Spectrophotometric Measurements

The most effective spectrophotometric procedures for pKa determination are based on the processing of whole absorption curves over a broad range of wavelengths, with data collected over a suitable range of pH. Most of the approaches are based on mass balance equations incorporating absorbance data (of solutions adjusted to various pH values) as dependent variables and equilibrium constants as parameters, refined by nonlinear least-squares refinement, using Gauss-Newton, Marquardt, or Simplex procedures [120-126,226].

For an ionizable molecule, the refinement model can be posed as species

j where Aik is the calculated absorbance at the k wavelength in the i spectrum. Different values of i denote spectra collected at different pH levels. The molar absorptivity of the j species at the k wavelength is denoted by Ejk, and the concentration of the j species at the i pH is cj. ''Species'' here refers to the different charge-state forms of a molecule. The values of cij are functions of the total sample concentration and the ionization constants; these are calculated as in procedures for the pH-metric refinement of constants [118]. One can estimate pKa values, intelligently guess the values of j and use these to calculate values of Aik. In the calculation, the objective is to minimize the sum of the residuals between the calculated and observed absorbances, species spectra^ obs _ 4calc\2

k i Sik where sik are the estimated uncertainties in the measured values of absorbances. Mathematically imposed constraints prevent the calculation of negative values of absorbances [227]. The "best" set of refined pKa constants are those that minimize S.

In complicated equilibria, uninformed guessing of pKa values and j can be unsettling. Elegant mathematical methods have evolved to help this process of supervised calculation. Since not all species in a multiprotic compound possess detectible UV chromophores or sometimes more than one species have nearly identical molar absorptivity curves, methods had to be devised to assess the number of spectrally active components [121]. With ill-conditioned equations, damping procedures are required [122]. Gampp et al. [127] considered principal-component analysis (PCA) and evolving factor analysis (EFA) methods in deciding the presence and stoichiometries of the absorbing species.

Tam and others [131-135,137,138,140-143,228,229] developed a very effective generalized method for the determination of ionization constants and molar absorptivity curves of individual species, using diode-array UV spectrophotometry, coupled to an automated pH titrator. Species selection was effected by target factor analysis (TFA), and EFA methods were used. Multiprotic compounds with overlapping pKa values were investigated. Binary mixtures of ionizable compounds were considered [141]. Assessment of microconstants has been reported [138,140]. The use of cosolvents allowed the deconvolutions of 12 microconstants of cetirizine, a 3-pKa molecule [142]. Validation studies, comparing the TFA method to the first derivative technique, were reported [132,137].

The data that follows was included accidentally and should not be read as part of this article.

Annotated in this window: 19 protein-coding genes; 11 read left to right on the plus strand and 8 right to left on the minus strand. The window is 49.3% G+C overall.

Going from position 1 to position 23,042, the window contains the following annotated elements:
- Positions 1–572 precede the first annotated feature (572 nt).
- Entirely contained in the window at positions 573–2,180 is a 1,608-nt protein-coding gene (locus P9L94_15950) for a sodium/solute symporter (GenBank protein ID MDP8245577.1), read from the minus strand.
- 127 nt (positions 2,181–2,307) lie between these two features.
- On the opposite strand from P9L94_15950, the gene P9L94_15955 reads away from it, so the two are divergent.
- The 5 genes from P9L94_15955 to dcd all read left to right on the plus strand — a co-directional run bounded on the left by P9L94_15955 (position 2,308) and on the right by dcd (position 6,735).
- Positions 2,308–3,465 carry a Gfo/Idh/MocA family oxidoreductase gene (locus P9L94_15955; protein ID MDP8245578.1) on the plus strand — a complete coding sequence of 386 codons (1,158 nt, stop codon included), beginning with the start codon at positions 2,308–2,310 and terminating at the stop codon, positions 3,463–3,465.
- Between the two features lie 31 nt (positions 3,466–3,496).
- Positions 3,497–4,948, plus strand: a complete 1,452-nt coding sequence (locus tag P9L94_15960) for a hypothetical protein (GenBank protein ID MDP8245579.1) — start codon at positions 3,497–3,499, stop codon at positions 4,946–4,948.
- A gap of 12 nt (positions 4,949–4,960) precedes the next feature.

A 96-well microtiter plate high-throughput method, called spectral gradient analysis (SGA), based on a pH gradient flow technique with diode-array UV detection has been reported [135,136,139]. A universal buffer, consisting of citric acid, phosphate, tris(hydroxymethyl)-aminomethane, and n-butylamine, was developed in an acidified and an alkaline form [139]. Mixture of the two forms in a flowing stream produced a pH gradient very linear in time. The SGA method was successfully validated using 110 structurally unrelated compounds [135]. Poorly soluble molecules still pose a challenge to the SGA method, although this problem is being vigorously addressed by the manufacturer.

Apparently similar flowstream universal buffers have been developed by Alibrandi and others [128,129] for assessing kinetic parameters, such as the pH-dependent hydrolysis of acetylsalicylic acid. The pH-time curves are not as linear as in the SGA system. Other reports of continuous flow pH gradient spectrophotometric data have been described, with application to rank-deficient resolution of solution species, where the number of components detected by rank analysis is lower than the real number of components of the system [130]. The linear pH-time gradient was established in the flowstream containing 25 mM H3PO4 by the continuous addition of 100 mM Na3PO4.

At pION's analytical services laboratory, the pKa of a molecule (whose structure may not be known beforehand) is first measured by the TFA method, because very little sample is consumed. (Sometimes there is not much more than 1 mg of sample with which to work.) Only when the analysis of the data proves problematic do we repeat the measurement, the second time using potentiometry, where more sample is required. If any indication of precipitation is evident, either DMSO or methanol is added to the titrated solution and the titration is repeated 3 times (using the same sample), with additional water added between the repeats, to obtain different Rw values of the mixed solvent solutions. It has been our experience that if the TFA method fails and more sample is available, the follow-up pH-metric method always works.

0 0

Post a comment